CLEARWATER — A new labor agreement between this city and its police officers gives Clearwater police officers a 3 percent raise for the next three years.

More importantly, police said, the contract allows supervisors to award merit pay on each officer’s anniversary date. This marks the first time in three years that step pay, as it is known, will be allowed.

“The big items were the general wage increase, 3 percent, and the step plan being implemented,” said Jennifer Poirrier, the city’s new human resources director. She negotiated the contract for the city with the Fraternal Order of Police (FOP).

“At the end of the evaluation period, or one year after appointment in the pay plan, the officer is provided an annual performance review, so long as that performance review has a rating of satisfactory or better, the officer would advance a step in the plan, and be given the corresponding increase that accompanies that step advancement,” she said.

For the past three years, police officers had received 4 percent annual raises without step pay, Clearwater Police Chief Dan Slaughter told the Beacon.

“The step plan elevates employees as they gain experience, so it is the first time in a while that officers will receive compensation for experience,” he said.

The plan also should mitigate uneven salaries, Slaughter said.

“Without step pay, an officer with six years’ experience was making the same as an officer that was just hired,” he said. “You can see how that would not be equitable.”

The pay schedule has 12 steps. From Step 1 through Step 6, officers receive a 5 percent annual merit increase; from Step 7 though Step 12, they receive a 2.5 percent annual merit pay hike.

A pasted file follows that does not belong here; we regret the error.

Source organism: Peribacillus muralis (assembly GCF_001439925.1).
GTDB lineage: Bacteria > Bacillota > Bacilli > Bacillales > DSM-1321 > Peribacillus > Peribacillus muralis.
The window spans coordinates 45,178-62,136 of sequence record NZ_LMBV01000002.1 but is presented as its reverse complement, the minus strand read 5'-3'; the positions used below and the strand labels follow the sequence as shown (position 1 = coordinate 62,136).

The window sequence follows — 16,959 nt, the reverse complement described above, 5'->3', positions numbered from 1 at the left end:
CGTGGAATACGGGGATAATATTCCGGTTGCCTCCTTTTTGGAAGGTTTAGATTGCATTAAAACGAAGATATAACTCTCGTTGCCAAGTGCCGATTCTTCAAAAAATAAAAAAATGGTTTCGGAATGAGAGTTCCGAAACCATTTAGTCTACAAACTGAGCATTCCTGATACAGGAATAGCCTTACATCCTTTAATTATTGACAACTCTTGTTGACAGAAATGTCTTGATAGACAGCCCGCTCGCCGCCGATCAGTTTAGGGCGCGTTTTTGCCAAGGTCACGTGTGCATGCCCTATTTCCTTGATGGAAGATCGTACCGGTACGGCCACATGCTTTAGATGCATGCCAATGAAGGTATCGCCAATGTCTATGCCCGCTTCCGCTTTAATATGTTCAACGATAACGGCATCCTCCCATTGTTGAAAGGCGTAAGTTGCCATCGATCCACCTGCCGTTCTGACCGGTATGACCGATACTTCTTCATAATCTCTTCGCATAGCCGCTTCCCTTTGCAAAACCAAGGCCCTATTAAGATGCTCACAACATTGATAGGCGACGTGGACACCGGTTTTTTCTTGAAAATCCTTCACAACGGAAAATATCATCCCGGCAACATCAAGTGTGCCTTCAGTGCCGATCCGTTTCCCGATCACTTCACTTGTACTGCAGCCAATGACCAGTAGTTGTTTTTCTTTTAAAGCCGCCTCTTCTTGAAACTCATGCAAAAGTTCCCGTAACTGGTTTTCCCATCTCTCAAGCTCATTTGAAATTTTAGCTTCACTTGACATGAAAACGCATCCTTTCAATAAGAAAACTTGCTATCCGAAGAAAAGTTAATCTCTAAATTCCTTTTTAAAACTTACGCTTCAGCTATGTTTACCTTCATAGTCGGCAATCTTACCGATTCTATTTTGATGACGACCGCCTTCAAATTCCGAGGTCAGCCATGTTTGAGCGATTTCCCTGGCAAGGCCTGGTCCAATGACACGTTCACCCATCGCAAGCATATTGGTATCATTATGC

The contract states that officers who receive “less than satisfactory evaluations do not merit” step advancement on their promotional anniversary date. They can be reevaluated again in three months, and if then rated satisfactorily, “shall be granted a merit step advancement as of the date of the three-month follow-up review.”

Under the agreement, which the City Council was expected to approve at its March 21 meeting, canine officers will also see 5 percent added to their biweekly paychecks, Poirrier said.

“That was once a flat $40 per payday,” she said. “It goes to taking care of the dog in general and for being part of a special team.”

Even though the last contract expired Sept. 30, officers won’t see salary adjustments back to Oct. 1, the chief said.

“The general wage increase is not retroactive and will be implemented the first pay period after the contract is ratified by the council,” Slaughter said.

“Any step increases would be retroactively applied, but those are given on an employees’ anniversary date of hire, so some will be retroactive and some will get them in the months to come,” Slaughter said.

Paul J. Noeske, staff representative, Florida State Lodge, Fraternal Order of Police Inc., said paying officers merit raises helps with recruitment and retention of officers. He also tipped his hat to Poirrier, who became the city’s human resources director when previous director Joe Roseto retired in the fall.

“The city worked very well with us,” Noeske said. “Both sides were mutually cooperative throughout the negotiations.”

The contract also provides for tuition reimbursement, sick leave, holiday pay, extra duty, rules for carrying guns off-duty, and other pro-forma law enforcement agreements.

It also requires drug and alcohol testing, and outlines performance and discipline reviews, line-of-duty injury pay, court attendance and standby time, overtime, and shift differential.